Delta-like SARS-CoV-2 variants will most likely increase the severity of the pandemic


Transmission electron micrograph of SARS-CoV-2 virus particles, isolated from a patient. The image was taken and color enhanced at the NIAID Integrated Research Facility (IRF) in Fort Detrick, Maryland. Credit: NIAID

A SARS-CoV-2 variant with properties similar to the Delta variant – improved transmissibility and an ability to infect people who have had previous infections / vaccinations – will cause a more serious pandemic with more infections and breakthrough infections / reinfections than variants with either property alone according to a mathematical model created by researchers at the Harvard TH Chan School of Public Health.

Their work, which was published online November 19, 2021 in Cell, could help researchers and public health officials interpret the meaning of new and existing variants and design tailored public health responses to different scenarios based on a variant’s characteristics.

“So far, evidence of immune flight – a variant’s ability to evade the immune system and cause re-infections or breakthrough infections – has been a red flag,” said Mary Bushman, co-author of the Cell paper and a postdoc researcher in the Department of Epidemiology at Harvard Chan School. . “Our results say it may be more of a yellow flag – this is not that big in itself. But when combined with improved portability, it can be a really big deal.”

As the COVID pandemic has progressed, variants of the original wild-type SARS-CoV-2 virus have emerged. Some have quickly become a dominant strain and increased the number of infections, such as the Alpha and Delta variants, while others, such as Beta, failed to address or significantly affect the trajectory of the pandemic. To understand the effects that certain factors would have on a pandemic, Bushman created a model that simulates how pandemics driven by hypothetical variants would affect populations using different combinations of masking with physical distancing and vaccinations.

The analysis simulated a SARS-CoV-2 pandemic with several different hypothetical variants including combinations of the two features: improved transmissibility, similar to the Alpha variant; partial immune escape, similar to the Beta variant; improved transferability with partial immununescape, similar to the Delta variant; and a variant without any properties. The analysis also took into account how certain variables, such as masking / physical distancing or vaccinations, would affect the course of the pandemic. For each of the scenarios, the researchers analyzed the total number of infections as well as the number / percentage of infections averted by vaccination.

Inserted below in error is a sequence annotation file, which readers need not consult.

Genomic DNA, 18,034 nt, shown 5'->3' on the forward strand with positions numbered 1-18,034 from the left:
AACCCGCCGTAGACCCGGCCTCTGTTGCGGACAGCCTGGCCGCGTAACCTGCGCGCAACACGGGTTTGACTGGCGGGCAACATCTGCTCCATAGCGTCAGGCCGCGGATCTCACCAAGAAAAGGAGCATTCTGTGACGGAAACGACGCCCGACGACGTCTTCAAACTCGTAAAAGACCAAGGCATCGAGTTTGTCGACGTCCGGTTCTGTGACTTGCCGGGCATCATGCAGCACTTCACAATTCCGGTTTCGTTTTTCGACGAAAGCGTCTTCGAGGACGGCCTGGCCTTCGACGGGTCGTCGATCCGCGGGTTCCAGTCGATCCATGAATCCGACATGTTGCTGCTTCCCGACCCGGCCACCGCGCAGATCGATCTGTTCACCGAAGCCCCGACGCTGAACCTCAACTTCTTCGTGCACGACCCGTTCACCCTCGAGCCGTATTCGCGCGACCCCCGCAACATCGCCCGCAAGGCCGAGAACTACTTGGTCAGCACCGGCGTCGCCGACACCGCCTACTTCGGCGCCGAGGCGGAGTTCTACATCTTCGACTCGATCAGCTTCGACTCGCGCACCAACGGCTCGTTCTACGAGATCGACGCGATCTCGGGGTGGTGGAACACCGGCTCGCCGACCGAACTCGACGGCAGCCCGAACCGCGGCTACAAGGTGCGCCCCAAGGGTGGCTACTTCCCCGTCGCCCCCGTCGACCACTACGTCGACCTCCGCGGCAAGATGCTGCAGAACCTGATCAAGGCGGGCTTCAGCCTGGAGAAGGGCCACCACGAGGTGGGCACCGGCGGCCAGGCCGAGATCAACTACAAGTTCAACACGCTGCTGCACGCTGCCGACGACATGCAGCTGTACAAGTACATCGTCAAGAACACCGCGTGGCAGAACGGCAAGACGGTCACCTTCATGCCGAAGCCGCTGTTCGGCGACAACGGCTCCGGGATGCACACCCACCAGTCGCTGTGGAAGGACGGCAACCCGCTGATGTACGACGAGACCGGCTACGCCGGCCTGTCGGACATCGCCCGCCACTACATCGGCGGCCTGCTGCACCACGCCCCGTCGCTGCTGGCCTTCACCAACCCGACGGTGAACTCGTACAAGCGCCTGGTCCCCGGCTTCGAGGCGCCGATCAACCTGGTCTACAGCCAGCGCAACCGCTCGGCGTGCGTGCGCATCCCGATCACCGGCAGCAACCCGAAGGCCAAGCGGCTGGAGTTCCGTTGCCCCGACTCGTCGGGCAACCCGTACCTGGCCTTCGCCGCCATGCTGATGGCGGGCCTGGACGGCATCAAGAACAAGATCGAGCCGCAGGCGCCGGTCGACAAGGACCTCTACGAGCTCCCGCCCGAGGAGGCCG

Bushman and their team determined that a variant with increased transmissibility alone would likely be more dangerous than a variant that could partially evade the immune system. Yet a variant with both properties can cause more infections, reinfections and breakthrough infections than a variant with both properties alone.

According to the model, vaccination is also predicted to be extremely beneficial in the case of Delta-like variants, because vaccinations would prevent a greater number of cases that a more transmissible virus would potentially cause, and because the milder nature of breakthrough infections would significantly reduce overall mortality.

“It’s really important that people realize the emergence of variants like Delta makes high levels of vaccination even more crucial,” said Bill Hanage, associate professor of epidemiology and co-author of the Cell paper. “Although we can not remove the virus, we can ensure that people face it with the best preparation, and a more transmissible virus means that there will be more infections in the absence of vaccination, so more people can benefit from it. ”

Other co-authors from Harvard Chan School for the study included Rebecca Kahn, Bradford Taylor and Marc Lipsitch.

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More information:
Mary Bushman et al., Population exposure of SARS-CoV-2 variants with improved transmissibility and / or partial immune release, Cell (2021). DOI: 10.1016 / j.cell.2021.11.026

Journal information:

Provided by Harvard TH Chan School of Public Health

Citation: Delta-like SARS-CoV-2 variants will most likely increase the severity of the pandemic (2021, November 19) retrieved November 20, 2021 from cov- variants-pandemic-severity.html

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